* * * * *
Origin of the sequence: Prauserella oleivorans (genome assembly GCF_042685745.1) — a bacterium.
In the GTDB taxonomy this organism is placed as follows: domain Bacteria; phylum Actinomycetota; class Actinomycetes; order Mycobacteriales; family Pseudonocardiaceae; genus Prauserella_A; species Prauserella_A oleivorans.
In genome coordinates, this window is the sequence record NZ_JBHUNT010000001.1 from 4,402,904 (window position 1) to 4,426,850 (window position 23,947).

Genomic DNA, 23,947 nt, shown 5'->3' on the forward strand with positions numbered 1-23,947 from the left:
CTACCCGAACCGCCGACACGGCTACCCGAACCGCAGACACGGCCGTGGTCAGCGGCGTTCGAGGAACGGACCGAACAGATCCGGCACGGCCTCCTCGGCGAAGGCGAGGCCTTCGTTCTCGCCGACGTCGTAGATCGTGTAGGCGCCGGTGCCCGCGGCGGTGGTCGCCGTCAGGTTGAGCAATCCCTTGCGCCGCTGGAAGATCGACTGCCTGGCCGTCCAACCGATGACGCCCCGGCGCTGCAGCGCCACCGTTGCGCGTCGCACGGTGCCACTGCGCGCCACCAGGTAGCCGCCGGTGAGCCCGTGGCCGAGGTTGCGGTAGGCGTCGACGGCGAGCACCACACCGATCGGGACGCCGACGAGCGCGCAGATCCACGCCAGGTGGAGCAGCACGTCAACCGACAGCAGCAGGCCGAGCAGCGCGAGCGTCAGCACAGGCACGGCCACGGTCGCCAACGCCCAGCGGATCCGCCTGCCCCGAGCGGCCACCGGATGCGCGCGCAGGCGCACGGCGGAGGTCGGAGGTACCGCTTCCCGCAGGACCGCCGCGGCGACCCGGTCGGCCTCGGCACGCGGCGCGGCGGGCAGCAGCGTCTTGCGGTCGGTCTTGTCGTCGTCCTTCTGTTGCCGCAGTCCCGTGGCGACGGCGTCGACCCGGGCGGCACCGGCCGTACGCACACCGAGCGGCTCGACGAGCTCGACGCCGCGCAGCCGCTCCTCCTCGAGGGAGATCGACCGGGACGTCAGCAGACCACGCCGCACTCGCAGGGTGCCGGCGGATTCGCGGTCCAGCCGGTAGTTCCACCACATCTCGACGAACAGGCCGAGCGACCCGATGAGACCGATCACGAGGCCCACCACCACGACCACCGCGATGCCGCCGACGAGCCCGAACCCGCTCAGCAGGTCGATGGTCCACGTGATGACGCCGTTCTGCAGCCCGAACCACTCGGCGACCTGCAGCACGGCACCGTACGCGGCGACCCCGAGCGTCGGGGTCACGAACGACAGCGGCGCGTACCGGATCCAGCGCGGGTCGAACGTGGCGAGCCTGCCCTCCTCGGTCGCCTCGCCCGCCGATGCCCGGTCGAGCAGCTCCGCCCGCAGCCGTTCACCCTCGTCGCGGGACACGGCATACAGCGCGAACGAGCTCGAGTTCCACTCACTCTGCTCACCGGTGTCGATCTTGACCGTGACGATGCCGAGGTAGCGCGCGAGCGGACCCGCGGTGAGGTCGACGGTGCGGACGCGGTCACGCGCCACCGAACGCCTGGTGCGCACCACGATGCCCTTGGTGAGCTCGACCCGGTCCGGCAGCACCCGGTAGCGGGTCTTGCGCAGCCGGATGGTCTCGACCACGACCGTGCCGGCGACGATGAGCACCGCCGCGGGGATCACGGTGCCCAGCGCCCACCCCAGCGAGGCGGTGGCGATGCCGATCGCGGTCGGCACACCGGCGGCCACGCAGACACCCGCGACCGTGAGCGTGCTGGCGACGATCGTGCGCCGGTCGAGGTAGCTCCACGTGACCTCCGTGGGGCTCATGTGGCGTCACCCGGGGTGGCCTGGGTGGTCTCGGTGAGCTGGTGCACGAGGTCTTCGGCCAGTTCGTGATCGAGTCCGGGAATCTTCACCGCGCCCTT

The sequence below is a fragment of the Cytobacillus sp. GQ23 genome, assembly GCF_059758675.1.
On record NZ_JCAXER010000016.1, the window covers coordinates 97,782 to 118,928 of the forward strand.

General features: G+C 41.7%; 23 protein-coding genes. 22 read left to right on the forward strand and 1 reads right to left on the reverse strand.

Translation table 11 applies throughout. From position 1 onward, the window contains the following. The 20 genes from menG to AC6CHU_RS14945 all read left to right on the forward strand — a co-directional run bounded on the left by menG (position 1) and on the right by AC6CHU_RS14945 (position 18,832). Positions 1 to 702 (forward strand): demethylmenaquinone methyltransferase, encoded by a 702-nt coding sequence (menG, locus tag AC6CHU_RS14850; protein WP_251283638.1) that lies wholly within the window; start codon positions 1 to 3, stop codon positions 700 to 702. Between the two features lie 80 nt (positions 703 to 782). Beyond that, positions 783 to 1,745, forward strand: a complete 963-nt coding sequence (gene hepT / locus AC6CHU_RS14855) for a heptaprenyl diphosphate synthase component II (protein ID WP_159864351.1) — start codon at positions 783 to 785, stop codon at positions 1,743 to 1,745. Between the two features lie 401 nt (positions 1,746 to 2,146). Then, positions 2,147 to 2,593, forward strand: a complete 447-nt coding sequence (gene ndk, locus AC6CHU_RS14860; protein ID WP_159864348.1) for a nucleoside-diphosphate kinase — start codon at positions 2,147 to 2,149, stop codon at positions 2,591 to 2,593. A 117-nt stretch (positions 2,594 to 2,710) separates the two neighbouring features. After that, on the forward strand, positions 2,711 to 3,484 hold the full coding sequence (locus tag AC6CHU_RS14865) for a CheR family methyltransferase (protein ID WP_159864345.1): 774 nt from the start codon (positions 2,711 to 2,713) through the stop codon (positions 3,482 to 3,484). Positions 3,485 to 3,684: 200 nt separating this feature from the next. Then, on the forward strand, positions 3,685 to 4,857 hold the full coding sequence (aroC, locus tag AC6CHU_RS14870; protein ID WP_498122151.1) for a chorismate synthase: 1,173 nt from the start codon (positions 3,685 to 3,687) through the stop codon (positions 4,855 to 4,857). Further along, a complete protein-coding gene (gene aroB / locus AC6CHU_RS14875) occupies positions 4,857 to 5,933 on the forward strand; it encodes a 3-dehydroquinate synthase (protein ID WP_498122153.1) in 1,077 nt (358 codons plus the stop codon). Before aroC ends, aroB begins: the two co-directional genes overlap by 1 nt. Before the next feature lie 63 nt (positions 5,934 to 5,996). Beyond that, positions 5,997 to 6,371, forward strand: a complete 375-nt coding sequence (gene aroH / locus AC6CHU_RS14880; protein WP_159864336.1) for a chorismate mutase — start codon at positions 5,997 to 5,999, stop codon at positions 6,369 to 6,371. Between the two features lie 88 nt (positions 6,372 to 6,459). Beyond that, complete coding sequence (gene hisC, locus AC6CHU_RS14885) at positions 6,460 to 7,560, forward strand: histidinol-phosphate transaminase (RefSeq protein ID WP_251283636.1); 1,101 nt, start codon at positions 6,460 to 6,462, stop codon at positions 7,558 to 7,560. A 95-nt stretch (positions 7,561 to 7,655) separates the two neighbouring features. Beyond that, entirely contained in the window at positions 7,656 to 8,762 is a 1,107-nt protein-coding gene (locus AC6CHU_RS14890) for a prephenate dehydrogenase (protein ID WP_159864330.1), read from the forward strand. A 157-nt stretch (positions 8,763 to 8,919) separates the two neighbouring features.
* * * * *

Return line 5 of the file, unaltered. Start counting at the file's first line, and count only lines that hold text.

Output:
CTACCCGAACCGCCGACACGGCTACCCGAACCGCAGACACGGCCGTGGTCAGCGGCGTTCGAGGAACGGACCGAACAGATCCGGCACGGCCTCCTCGGCGAAGGCGAGGCCTTCGTTCTCGCCGACGTCGTAGATCGTGTAGGCGCCGGTGCCCGCGGCGGTGGTCGCCGTCAGGTTGAGCAATCCCTTGCGCCGCTGGAAGATCGACTGCCTGGCCGTCCAACCGATGACGCCCCGGCGCTGCAGCGCCACCGTTGCGCGTCGCACGGTGCCACTGCGCGCCACCAGGTAGCCGCCGGTGAGCCCGTGGCCGAGGTTGCGGTAGGCGTCGACGGCGAGCACCACACCGATCGGGACGCCGACGAGCGCGCAGATCCACGCCAGGTGGAGCAGCACGTCAACCGACAGCAGCAGGCCGAGCAGCGCGAGCGTCAGCACAGGCACGGCCACGGTCGCCAACGCCCAGCGGATCCGCCTGCCCCGAGCGGCCACCGGATGCGCGCGCAGGCGCACGGCGGAGGTCGGAGGTACCGCTTCCCGCAGGACCGCCGCGGCGACCCGGTCGGCCTCGGCACGCGGCGCGGCGGGCAGCAGCGTCTTGCGGTCGGTCTTGTCGTCGTCCTTCTGTTGCCGCAGTCCCGTGGCGACGGCGTCGACCCGGGCGGCACCGGCCGTACGCACACCGAGCGGCTCGACGAGCTCGACGCCGCGCAGCCGCTCCTCCTCGAGGGAGATCGACCGGGACGTCAGCAGACCACGCCGCACTCGCAGGGTGCCGGCGGATTCGCGGTCCAGCCGGTAGTTCCACCACATCTCGACGAACAGGCCGAGCGACCCGATGAGACCGATCACGAGGCCCACCACCACGACCACCGCGATGCCGCCGACGAGCCCGAACCCGCTCAGCAGGTCGATGGTCCACGTGATGACGCCGTTCTGCAGCCCGAACCACTCGGCGACCTGCAGCACGGCACCGTACGCGGCGACCCCGAGCGTCGGGGTCACGAACGACAGCGGCGCGTACCGGATCCAGCGCGGGTCGAACGTGGCGAGCCTGCCCTCCTCGGTCGCCTCGCCCGCCGATGCCCGGTCGAGCAGCTCCGCCCGCAGCCGTTCACCCTCGTCGCGGGACACGGCATACAGCGCGAACGAGCTCGAGTTCCACTCACTCTGCTCACCGGTGTCGATCTTGACCGTGACGATGCCGAGGTAGCGCGCGAGCGGACCCGCGGTGAGGTCGACGGTGCGGACGCGGTCACGCGCCACCGAACGCCTGGTGCGCACCACGATGCCCTTGGTGAGCTCGACCCGGTCCGGCAGCACCCGGTAGCGGGTCTTGCGCAGCCGGATGGTCTCGACCACGACCGTGCCGGCGACGATGAGCACCGCCGCGGGGATCACGGTGCCCAGCGCCCACCCCAGCGAGGCGGTGGCGATGCCGATCGCGGTCGGCACACCGGCGGCCACGCAGACACCCGCGACCGTGAGCGTGCTGGCGACGATCGTGCGCCGGTCGAGGTAGCTCCACGTGACCTCCGTGGGGCTCATGTGGCGTCACCCGGGGTGGCCTGGGTGGTCTCGGTGAGCTGGTGCACGAGGTCTTCGGCCAGTTCGTGATCGAGTCCGGGAATCTTCACCGCGCCCTT